JB: While UMWA officials are supporters of preserving the Blair Mountain Battlefield from strip mining, the UWMA has openly supported non-union mountaintop removal operations (proposed at Spruce, for example) and defends other massive MTR operations, such as Hobet. Do you consider the impact of MTR on Blair Mtn and its residents more important than the impact of other UMWA-supported MTR operations, and why should funds and resources be expended to protect the battlefield, as opposed to other areas being destroyed by the UMWA?

BN: The Blair Mountain battlefield is only one of hundreds of mountains that have been destroyed or are slated for destruction. Every single mountain deserves to be saved. I am first and foremost an Appalachian, and my allegiance is to the people around me rather than any single organization. The UMWA has done a lot of good for coalminers, ones I know personally here in Blair. But, on the mountaintop removal issue, I believe they are on the wrong side of history. We’re working on engaging in dialogue to change this. There are some really good people in the UMWA, and we hope to continue to build unity and pragmatic solutions where we can.

Recently, peer-reviewed science has been accumulating that mountaintop removal operations are killing people with cancer, causing birth defects, and a host of other illnesses. In other words, the occupational hazards of coal extraction are being externalized onto surrounding communities. These communities are often composed of active and retired mining families. In this regard, the UMWA hopefully will work, as they have historically done, to limit the occupational hazards of coal mining both for their workers and mining communities.

There is a lot of room to move forward with innovative and pragmatic solutions that the UMWA and groups like the Sierra Club can work together on. Our common foe is the multinational corporations, and I’ve always said it doesn’t matter if you die in a rock fall or by cancer, the pain is the same for those who have to bear it. We need to come together, and engage in open conversation. I can’t pretend to know what the UMWA is facing right now as an organization, and what their members want. I do know that I would like to have an honest discussion, have everyone put their heads together, and figure out a solution.

To me, solidarity is a very strong concept that crosses boundaries and labels such as labor and green. That is part of the heritage of Blair Mountain, where the normal lines that divided people, such as race back in 1921, were overcome. That is the heritage we attempt to both preserve and honor in our work.

JB: Other comments?

BN: In the end, both the town of Blair and the Blair Mountain battlefield will be destroyed if Arch Coal is not stopped soon. And this is just one mountain and one town in Appalachia. Many more communities are being destroyed by MTR, and people are sickened and poisoned. Right now is the time to stop this; the people of Appalachia can’t wait any longer to stop MTR. It truly is killing us.

 

EcoWatch Daily Newsletter

Artist's conception of solar islands in the open ocean. PNAS

Millions of solar panels clustered together to form an island could convert carbon dioxide in seawater into methanol, which can fuel airplanes and trucks, according to new research from Norway and Switzerland and published in the Proceedings of the National Academy of Sciences journal, PNAS, as NBC News reported. The floating islands could drastically reduce greenhouse gas emissions and dependence on fossil fuels.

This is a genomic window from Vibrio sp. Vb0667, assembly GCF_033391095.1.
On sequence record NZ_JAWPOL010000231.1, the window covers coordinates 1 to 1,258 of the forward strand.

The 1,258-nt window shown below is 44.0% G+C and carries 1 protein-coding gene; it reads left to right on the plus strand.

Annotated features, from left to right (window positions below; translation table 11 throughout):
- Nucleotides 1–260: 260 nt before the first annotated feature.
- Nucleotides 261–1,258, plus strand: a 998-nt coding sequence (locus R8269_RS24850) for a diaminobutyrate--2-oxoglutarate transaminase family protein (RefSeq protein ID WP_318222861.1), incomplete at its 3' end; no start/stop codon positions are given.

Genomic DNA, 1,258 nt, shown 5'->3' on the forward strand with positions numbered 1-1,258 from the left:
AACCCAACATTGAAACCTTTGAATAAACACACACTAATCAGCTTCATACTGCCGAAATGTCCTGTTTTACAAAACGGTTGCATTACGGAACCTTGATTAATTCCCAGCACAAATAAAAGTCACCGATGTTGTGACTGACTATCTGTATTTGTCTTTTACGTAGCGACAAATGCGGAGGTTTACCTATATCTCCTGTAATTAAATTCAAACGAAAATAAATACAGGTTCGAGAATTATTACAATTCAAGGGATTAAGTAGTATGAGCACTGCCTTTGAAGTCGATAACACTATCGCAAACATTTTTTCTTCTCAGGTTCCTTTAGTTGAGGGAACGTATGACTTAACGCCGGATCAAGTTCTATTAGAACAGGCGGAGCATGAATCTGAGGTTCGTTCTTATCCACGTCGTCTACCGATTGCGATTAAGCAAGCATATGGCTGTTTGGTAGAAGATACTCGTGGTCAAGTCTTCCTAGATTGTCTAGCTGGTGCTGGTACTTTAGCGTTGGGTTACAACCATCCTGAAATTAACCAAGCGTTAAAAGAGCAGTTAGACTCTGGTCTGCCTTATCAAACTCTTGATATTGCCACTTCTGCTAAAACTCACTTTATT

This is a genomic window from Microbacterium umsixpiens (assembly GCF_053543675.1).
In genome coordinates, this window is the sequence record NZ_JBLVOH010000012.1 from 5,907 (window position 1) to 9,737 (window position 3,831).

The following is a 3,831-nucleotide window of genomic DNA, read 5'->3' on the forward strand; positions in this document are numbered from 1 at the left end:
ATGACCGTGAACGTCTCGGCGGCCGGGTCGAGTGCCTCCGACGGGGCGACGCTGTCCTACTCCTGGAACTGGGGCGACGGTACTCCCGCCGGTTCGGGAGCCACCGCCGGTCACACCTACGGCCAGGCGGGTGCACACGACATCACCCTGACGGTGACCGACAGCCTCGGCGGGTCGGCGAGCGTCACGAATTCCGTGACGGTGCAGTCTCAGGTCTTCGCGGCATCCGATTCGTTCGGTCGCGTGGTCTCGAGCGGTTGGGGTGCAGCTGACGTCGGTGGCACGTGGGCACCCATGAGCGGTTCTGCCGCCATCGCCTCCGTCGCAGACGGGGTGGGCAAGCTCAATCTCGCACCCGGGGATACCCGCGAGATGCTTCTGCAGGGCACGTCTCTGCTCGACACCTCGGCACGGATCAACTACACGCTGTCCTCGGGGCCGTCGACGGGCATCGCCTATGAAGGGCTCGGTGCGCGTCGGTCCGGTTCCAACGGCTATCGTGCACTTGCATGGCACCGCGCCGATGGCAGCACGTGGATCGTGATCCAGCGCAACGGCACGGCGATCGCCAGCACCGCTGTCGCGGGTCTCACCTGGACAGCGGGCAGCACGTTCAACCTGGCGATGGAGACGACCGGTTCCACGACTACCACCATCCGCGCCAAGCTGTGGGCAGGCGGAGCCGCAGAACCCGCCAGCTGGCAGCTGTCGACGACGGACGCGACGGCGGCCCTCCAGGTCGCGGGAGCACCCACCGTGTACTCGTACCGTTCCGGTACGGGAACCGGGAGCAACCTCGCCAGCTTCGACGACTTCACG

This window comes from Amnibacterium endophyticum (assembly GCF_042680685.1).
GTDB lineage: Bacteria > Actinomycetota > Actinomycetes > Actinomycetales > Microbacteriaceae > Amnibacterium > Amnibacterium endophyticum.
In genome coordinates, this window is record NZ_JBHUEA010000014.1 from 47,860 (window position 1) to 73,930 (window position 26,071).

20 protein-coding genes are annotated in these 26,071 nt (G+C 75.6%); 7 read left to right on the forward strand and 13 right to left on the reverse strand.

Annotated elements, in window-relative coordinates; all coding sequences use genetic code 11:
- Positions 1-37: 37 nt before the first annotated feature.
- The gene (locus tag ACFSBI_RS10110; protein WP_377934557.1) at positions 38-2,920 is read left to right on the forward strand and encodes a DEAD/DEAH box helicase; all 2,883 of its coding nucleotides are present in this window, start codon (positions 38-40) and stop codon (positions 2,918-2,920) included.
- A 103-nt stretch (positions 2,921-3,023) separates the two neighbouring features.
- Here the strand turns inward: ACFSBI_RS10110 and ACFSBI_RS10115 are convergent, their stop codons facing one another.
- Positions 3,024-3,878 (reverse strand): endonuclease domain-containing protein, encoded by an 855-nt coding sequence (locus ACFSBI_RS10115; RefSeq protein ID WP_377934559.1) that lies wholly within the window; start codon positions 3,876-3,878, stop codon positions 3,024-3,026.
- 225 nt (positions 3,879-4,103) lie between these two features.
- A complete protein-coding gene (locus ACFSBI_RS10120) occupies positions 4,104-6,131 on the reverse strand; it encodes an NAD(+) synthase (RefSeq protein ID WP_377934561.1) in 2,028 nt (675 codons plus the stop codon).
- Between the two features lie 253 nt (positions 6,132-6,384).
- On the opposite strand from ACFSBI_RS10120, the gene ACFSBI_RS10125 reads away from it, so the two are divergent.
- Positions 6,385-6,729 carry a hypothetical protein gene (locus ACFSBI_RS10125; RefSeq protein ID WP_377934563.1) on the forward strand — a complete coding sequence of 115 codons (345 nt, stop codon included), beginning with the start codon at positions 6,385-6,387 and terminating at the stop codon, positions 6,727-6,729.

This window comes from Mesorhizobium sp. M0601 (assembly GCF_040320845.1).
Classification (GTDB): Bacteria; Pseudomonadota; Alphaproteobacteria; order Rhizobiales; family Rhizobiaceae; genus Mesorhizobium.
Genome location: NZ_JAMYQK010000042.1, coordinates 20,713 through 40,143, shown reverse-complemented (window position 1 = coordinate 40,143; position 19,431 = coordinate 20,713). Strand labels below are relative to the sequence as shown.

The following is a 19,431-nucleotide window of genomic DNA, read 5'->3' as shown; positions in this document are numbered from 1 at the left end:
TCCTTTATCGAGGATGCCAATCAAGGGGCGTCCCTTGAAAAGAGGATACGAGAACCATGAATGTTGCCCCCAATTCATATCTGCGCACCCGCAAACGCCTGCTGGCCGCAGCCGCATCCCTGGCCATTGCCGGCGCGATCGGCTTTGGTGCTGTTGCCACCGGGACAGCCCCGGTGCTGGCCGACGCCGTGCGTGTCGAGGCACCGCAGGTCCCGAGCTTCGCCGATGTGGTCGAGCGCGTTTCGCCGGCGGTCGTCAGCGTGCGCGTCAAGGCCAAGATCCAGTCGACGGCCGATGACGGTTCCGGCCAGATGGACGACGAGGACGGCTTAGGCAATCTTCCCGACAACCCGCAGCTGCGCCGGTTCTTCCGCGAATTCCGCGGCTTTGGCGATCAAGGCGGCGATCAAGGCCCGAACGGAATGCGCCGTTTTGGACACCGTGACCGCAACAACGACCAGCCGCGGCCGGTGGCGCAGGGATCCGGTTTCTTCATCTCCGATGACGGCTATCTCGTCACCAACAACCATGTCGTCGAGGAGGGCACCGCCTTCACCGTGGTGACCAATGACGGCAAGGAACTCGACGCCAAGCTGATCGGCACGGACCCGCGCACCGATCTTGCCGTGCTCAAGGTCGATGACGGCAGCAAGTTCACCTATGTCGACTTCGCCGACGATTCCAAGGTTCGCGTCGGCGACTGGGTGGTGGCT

Read More Show Less
Marcos Alves / Moment Open / Getty Images

More than 40 percent of insects could go extinct globally in the next few decades. So why did the U.S. Environmental Protection Agency (EPA) last week OK the 'emergency' use of the bee-killing pesticide sulfoxaflor on 13.9 million acres?

EcoWatch teamed up with Center for Biological Diversity via EcoWatch Live on Facebook to find out why. Environmental Health Director and Senior Attorney Lori Ann Burd explained how there is a loophole in the The Federal Insecticide, Fungicide, and Rodenticide Act under section 18, "that allows for entities and states to request emergency exemptions to spraying pesticides where they otherwise wouldn't be allowed to spray."

Read More Show Less
Sponsored

Zero Waste Kitchen Essentials

Simple swaps that cut down on kitchen trash.

Sponsored

By Kayla Robbins

Along with the bathroom, the kitchen is one of the most daunting areas to try and make zero waste.

Read More Show Less
View of downtown Miami, Florida from Hobie Island on Feb. 2, 2019. Michael Muraz / Flickr

The Democratic candidates for president descended upon Miami for a two-night debate on Wednesday and Thursday. Any candidate hoping to carry the state will have to make the climate crisis central to their campaign, as The New York Times reported.

Read More Show Less
A pumpjack in the Permian Basin. blake.thornberry / Flickr

By Sharon Kelly

On Monday, the Wall Street Journal featured a profile of Scott Sheffield, CEO of Pioneer Natural Resources, whose company is known among investors for its emphasis on drawing oil and gas from the Permian basin in Texas using horizontal drilling and hydraulic fracturing, or fracking.

Read More Show Less
Sponsored
Pexels

By Craig K. Chandler

The federal government has available to it, should it choose to use them, a wide range of potential climate change management tools, going well beyond the traditional pollution control regulatory options. And, in some cases (not all), without new legislative authorization.

Read More Show Less
Denis Poroy / Getty Images

By Dan Gray

Processed foods, in their many delicious forms, are an American favorite.

But new research shows that despite increasing evidence on just how unhealthy processed foods are, Americans have continued to eat the products at the same rate.

Read More Show Less

By Sarah Steffen

With a profound understanding of their environmental surroundings, indigenous communities around the world are often cited as being pivotal to tackling climate change.

Read More Show Less